periodic table. The band gap will increase when either of the following conditions is met: (1) The elements
are located higher up in the periodic table, where enhanced orbital overlap leads to a larger splitting between
bonding and antibonding orbitals, or (2) the horizontal separation between the elements increases, which
leads to an increase in the electronegativity difference and bond polarity.
Plan We must look at the periodic table and compare the relative positions of the elements in each case.
Solve Gallium is in the fourth period and group 3A. Phosphorus is in the third period and group 5A. Zinc
and sulfur are in the same periods as gallium and phosphorus, respectively. However, zinc, in group 2B, is
one element to the left of gallium; sulfur in group 6A is one element to the right of phosphorus. Thus, we
would expect the electronegativity difference to be larger for ZnS, which should result in ZnS having a larger
band gap than GaP.
For both GaP and GaN the more electropositive element is gallium. So we need only compare the positions
of the more electronegative elements, P and N. Nitrogen is located above phosphorus in group 5A. Therefore,
based on increased orbital overlap,we would expect GaN to have a larger band gap than GaP.
Check External references show that the band gap of GaP is 2.26 eV, ZnS is 3.6 eV, and GaN is 3.4 eV.

Chemistry, The Central Science, 12th Edition © 2012 Pearson Education, Inc.
Theodore L. Brown; H. Eugene LeMay, Jr.; Bruce E. Bursten; Catherine J. Murphy; and Patrick Woodward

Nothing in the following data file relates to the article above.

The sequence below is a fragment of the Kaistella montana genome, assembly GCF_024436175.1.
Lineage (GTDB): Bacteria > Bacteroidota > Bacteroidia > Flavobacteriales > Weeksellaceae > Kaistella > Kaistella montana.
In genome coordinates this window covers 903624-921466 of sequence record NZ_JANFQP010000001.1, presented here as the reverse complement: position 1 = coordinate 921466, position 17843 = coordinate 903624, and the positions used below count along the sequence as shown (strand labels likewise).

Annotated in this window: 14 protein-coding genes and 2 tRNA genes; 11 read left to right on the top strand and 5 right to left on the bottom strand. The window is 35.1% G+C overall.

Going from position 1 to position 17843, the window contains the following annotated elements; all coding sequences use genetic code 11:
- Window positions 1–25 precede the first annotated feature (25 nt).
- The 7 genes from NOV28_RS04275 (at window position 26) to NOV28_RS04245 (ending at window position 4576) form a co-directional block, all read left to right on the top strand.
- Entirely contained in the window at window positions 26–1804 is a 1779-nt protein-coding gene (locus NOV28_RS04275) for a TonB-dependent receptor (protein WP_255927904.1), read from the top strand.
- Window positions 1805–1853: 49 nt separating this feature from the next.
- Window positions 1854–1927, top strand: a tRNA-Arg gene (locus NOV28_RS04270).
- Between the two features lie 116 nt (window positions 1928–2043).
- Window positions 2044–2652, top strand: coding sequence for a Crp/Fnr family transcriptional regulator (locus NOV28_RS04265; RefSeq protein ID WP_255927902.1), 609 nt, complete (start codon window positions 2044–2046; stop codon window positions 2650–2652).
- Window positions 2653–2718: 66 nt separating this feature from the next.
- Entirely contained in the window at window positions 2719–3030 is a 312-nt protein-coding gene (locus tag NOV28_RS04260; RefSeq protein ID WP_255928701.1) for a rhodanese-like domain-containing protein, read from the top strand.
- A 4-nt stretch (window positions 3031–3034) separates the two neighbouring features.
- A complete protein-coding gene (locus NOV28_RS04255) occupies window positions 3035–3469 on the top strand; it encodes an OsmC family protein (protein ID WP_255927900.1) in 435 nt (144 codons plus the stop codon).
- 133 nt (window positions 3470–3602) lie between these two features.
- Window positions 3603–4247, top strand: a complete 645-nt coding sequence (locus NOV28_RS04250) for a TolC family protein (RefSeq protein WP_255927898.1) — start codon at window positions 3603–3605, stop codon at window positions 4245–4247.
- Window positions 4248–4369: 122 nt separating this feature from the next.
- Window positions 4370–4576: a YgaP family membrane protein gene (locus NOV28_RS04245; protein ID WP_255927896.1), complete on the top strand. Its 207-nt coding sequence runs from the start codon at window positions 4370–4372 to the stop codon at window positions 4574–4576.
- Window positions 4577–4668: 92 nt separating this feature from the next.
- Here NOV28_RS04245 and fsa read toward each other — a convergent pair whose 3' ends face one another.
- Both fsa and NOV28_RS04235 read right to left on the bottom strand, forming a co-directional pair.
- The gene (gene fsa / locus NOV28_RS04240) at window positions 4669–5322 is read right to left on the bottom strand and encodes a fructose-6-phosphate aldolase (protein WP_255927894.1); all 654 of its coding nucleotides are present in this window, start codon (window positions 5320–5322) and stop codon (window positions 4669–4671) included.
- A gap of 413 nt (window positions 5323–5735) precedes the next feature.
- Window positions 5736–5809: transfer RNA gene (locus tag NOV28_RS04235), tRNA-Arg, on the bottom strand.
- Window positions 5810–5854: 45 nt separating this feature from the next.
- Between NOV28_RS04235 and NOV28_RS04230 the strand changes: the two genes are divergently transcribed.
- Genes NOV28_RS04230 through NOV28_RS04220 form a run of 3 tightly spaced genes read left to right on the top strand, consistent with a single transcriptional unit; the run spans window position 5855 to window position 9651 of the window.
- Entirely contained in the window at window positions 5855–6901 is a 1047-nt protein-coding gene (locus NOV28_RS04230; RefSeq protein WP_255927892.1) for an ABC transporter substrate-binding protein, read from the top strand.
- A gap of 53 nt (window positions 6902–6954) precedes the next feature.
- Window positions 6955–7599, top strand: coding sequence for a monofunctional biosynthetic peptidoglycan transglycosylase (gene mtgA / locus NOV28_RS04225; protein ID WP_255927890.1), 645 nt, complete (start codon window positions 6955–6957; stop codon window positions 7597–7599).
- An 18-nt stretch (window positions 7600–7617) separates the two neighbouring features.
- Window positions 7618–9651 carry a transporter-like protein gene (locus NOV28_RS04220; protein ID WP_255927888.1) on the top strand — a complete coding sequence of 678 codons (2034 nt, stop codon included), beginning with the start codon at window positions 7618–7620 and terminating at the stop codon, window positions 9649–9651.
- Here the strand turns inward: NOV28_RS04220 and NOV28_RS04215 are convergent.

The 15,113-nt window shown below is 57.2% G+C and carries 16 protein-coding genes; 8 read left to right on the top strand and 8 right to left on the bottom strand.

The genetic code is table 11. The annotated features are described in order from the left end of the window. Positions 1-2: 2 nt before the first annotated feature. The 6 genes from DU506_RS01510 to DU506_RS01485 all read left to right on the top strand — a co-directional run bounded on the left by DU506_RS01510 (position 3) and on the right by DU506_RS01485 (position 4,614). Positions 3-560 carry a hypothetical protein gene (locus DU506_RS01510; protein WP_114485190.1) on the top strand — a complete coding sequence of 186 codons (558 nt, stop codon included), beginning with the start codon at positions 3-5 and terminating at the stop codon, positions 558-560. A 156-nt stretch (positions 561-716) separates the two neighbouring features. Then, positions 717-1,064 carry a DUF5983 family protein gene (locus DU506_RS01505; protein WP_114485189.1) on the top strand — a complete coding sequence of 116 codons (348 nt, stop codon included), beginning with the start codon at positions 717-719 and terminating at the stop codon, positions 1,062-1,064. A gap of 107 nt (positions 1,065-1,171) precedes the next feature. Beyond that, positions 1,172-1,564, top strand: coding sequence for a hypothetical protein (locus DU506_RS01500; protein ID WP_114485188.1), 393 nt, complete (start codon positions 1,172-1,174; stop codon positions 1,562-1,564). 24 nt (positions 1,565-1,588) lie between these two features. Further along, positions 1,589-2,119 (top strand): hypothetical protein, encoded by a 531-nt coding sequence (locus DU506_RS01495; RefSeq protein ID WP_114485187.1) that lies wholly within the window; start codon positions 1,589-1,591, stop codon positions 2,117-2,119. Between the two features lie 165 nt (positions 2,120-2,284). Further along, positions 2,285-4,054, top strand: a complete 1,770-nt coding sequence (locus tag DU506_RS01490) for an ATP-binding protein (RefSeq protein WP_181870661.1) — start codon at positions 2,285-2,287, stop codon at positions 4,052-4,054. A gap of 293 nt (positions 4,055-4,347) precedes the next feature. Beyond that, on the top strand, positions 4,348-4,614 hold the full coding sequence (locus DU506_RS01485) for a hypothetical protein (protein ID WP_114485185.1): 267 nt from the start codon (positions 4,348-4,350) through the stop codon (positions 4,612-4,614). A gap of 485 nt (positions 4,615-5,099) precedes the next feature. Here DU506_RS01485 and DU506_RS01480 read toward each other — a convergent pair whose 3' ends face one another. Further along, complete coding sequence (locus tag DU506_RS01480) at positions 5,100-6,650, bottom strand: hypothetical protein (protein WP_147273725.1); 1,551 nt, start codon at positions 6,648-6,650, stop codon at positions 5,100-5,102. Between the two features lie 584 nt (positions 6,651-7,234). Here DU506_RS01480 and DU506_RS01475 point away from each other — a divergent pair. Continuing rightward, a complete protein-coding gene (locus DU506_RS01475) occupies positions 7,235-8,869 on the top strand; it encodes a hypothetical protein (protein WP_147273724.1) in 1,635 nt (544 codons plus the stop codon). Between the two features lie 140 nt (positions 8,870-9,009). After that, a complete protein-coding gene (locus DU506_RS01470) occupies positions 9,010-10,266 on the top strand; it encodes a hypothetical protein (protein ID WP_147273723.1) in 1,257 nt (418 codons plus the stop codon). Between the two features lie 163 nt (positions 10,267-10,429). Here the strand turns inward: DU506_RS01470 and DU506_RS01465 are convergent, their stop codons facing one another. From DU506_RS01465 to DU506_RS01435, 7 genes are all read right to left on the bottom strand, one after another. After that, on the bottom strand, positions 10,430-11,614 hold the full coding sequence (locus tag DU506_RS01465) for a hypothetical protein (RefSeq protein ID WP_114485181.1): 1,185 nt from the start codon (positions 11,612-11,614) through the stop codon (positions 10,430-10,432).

Sample Exercise 12.3 Qualitative Comparison of Semiconductor
Band Gaps
Continued

Practice Exercise
Will ZnSe have a larger or smaller band gap than ZnS?

Answer: Because zinc is common to both compounds and selenium is below sulfur in the periodic table, the band
gap of ZnSe will be smaller than ZnS.

Chemistry, The Central Science, 12th Edition © 2012 Pearson Education, Inc.
Theodore L. Brown; H. Eugene LeMay, Jr.; Bruce E. Bursten; Catherine J. Murphy; and Patrick Woodward
Sample Exercise 12.4 Identifying Types of Semiconductors
Which of the following elements, if doped into silicon, would yield an n-type semiconductor: Ga, As, or C?

Solution
Analyze An n-type semiconductor means that the dopant atoms must have more valence electrons than the
host material. Silicon is the host material in this case.
Plan We must look at the periodic table and determine the number of valence electrons associated with Si, Ga,
As, and C. The elements with more valence electrons than silicon are the ones that will produce an n-type
material upon doping.
Solve Si is in column 4A, and so has four valence electrons. Ga is in column 3A, and so has three valence
electrons. As is in column 5A, and so has five valence electrons; C is in column 4A, and so has four valence
electrons. Therefore, As, if doped into silicon, would yield an n-type semiconductor.

Practice Exercise
Suggest an element that could be used to dope silicon to yield a p-type material.
Answer: Because Si is in group 4A, we need to pick an element in group 3A. Boron and aluminum are both
good choices—both are in group 3A. In the semiconductor industry boron and aluminum are commonly used
dopants for silicon.

Chemistry, The Central Science, 12th Edition © 2012 Pearson Education, Inc.
Theodore L. Brown; H. Eugene LeMay, Jr.; Bruce E. Bursten; Catherine J. Murphy; and Patrick Woodward